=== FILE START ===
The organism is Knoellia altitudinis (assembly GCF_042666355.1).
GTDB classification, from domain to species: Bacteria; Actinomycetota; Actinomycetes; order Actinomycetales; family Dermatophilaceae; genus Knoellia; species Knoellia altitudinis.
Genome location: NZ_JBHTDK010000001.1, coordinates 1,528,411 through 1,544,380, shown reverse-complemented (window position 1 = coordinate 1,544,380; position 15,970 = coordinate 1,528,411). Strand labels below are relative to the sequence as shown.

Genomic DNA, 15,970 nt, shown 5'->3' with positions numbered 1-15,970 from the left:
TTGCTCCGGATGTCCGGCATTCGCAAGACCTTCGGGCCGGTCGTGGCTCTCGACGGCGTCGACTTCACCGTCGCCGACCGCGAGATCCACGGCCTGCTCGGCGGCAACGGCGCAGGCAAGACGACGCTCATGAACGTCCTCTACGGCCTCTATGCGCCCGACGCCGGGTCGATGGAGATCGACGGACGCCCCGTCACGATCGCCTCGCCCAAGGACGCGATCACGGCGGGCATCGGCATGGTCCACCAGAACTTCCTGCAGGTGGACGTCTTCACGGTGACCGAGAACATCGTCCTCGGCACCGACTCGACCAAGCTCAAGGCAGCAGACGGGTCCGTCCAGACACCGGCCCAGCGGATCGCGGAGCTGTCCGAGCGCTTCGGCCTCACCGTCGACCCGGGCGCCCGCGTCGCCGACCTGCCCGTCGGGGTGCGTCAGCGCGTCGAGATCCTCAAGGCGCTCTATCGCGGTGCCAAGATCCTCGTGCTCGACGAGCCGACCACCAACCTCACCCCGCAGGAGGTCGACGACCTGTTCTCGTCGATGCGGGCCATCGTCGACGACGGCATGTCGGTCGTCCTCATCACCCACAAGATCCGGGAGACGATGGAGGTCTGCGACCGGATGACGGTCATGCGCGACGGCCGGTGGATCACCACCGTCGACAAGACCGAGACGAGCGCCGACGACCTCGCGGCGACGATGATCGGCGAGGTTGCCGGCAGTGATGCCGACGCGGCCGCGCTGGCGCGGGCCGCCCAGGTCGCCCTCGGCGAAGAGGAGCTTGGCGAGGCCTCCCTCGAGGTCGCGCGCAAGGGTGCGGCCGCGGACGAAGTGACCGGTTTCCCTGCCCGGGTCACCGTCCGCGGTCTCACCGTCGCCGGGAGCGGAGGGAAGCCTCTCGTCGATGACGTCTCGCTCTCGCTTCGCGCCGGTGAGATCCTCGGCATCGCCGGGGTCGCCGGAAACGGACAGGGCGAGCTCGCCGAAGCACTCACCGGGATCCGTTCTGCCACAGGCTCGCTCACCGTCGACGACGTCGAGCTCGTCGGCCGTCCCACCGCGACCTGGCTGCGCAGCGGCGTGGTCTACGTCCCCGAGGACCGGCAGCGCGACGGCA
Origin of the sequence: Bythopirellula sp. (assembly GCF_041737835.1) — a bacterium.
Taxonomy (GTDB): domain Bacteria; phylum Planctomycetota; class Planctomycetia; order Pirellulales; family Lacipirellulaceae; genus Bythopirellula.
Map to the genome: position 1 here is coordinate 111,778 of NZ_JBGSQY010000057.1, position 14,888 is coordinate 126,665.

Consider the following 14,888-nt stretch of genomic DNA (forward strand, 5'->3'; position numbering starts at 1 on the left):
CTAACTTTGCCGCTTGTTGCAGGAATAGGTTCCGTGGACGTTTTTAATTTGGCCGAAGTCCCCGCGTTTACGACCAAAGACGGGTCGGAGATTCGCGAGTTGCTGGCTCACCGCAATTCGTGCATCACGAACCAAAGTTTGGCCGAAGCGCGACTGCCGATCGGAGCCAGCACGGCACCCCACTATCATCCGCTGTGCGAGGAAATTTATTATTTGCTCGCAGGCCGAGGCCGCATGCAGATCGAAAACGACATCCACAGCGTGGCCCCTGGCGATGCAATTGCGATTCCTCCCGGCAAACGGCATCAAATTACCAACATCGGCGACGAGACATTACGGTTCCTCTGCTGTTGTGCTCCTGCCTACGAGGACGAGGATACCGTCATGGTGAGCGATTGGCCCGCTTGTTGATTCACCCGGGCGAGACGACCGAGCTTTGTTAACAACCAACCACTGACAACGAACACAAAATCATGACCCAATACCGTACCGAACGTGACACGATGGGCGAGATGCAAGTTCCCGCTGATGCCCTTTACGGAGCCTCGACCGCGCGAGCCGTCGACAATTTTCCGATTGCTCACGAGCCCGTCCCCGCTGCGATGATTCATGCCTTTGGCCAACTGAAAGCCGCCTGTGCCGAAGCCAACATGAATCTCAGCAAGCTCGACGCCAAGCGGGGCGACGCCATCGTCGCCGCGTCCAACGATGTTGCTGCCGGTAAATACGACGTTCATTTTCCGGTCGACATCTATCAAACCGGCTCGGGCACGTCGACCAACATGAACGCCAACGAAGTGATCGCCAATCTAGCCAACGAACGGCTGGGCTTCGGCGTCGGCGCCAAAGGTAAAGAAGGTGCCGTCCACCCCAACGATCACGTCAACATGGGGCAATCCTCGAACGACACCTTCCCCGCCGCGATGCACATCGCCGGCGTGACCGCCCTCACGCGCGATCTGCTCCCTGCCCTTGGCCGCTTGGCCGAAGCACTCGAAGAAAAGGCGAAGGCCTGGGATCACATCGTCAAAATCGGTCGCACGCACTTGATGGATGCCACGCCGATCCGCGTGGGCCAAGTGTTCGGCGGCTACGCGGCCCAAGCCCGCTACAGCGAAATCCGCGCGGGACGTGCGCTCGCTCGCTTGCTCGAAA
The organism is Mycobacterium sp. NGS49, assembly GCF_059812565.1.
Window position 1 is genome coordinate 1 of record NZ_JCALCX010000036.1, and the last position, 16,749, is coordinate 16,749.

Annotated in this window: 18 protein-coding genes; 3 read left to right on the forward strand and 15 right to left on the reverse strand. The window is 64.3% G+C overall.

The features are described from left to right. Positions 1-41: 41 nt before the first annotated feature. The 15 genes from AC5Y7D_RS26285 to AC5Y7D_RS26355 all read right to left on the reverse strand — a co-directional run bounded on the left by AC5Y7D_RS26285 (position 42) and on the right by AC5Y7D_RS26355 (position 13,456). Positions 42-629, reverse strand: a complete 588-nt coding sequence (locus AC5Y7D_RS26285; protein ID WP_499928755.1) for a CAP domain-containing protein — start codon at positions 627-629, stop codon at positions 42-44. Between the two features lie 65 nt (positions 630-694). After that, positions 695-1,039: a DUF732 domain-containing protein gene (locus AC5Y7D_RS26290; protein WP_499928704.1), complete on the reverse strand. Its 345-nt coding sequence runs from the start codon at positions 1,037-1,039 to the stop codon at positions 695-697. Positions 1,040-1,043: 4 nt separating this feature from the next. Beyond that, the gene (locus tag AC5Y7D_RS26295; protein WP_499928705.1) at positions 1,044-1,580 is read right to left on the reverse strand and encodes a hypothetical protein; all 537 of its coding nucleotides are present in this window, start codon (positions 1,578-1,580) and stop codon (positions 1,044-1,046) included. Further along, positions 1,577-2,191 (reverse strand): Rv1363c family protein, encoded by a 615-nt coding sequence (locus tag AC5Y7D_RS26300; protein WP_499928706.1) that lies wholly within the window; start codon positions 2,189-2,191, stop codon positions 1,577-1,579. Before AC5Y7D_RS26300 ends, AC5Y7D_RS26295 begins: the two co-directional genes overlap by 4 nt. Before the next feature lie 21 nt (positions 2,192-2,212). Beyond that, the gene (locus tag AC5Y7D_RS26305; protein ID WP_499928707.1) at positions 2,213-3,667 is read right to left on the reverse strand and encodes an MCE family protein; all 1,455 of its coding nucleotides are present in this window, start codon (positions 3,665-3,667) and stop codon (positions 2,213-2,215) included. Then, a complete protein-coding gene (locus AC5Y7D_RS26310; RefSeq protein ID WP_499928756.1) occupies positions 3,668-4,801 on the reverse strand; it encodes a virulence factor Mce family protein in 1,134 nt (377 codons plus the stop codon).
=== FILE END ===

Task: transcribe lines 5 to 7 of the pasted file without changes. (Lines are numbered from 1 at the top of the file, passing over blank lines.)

TTGCTCCGGATGTCCGGCATTCGCAAGACCTTCGGGCCGGTCGTGGCTCTCGACGGCGTCGACTTCACCGTCGCCGACCGCGAGATCCACGGCCTGCTCGGCGGCAACGGCGCAGGCAAGACGACGCTCATGAACGTCCTCTACGGCCTCTATGCGCCCGACGCCGGGTCGATGGAGATCGACGGACGCCCCGTCACGATCGCCTCGCCCAAGGACGCGATCACGGCGGGCATCGGCATGGTCCACCAGAACTTCCTGCAGGTGGACGTCTTCACGGTGACCGAGAACATCGTCCTCGGCACCGACTCGACCAAGCTCAAGGCAGCAGACGGGTCCGTCCAGACACCGGCCCAGCGGATCGCGGAGCTGTCCGAGCGCTTCGGCCTCACCGTCGACCCGGGCGCCCGCGTCGCCGACCTGCCCGTCGGGGTGCGTCAGCGCGTCGAGATCCTCAAGGCGCTCTATCGCGGTGCCAAGATCCTCGTGCTCGACGAGCCGACCACCAACCTCACCCCGCAGGAGGTCGACGACCTGTTCTCGTCGATGCGGGCCATCGTCGACGACGGCATGTCGGTCGTCCTCATCACCCACAAGATCCGGGAGACGATGGAGGTCTGCGACCGGATGACGGTCATGCGCGACGGCCGGTGGATCACCACCGTCGACAAGACCGAGACGAGCGCCGACGACCTCGCGGCGACGATGATCGGCGAGGTTGCCGGCAGTGATGCCGACGCGGCCGCGCTGGCGCGGGCCGCCCAGGTCGCCCTCGGCGAAGAGGAGCTTGGCGAGGCCTCCCTCGAGGTCGCGCGCAAGGGTGCGGCCGCGGACGAAGTGACCGGTTTCCCTGCCCGGGTCACCGTCCGCGGTCTCACCGTCGCCGGGAGCGGAGGGAAGCCTCTCGTCGATGACGTCTCGCTCTCGCTTCGCGCCGGTGAGATCCTCGGCATCGCCGGGGTCGCCGGAAACGGACAGGGCGAGCTCGCCGAAGCACTCACCGGGATCCGTTCTGCCACAGGCTCGCTCACCGTCGACGACGTCGAGCTCGTCGGCCGTCCCACCGCGACCTGGCTGCGCAGCGGCGTGGTCTACGTCCCCGAGGACCGGCAGCGCGACGGCA
Origin of the sequence: Bythopirellula sp. (assembly GCF_041737835.1) — a bacterium.
Taxonomy (GTDB): domain Bacteria; phylum Planctomycetota; class Planctomycetia; order Pirellulales; family Lacipirellulaceae; genus Bythopirellula.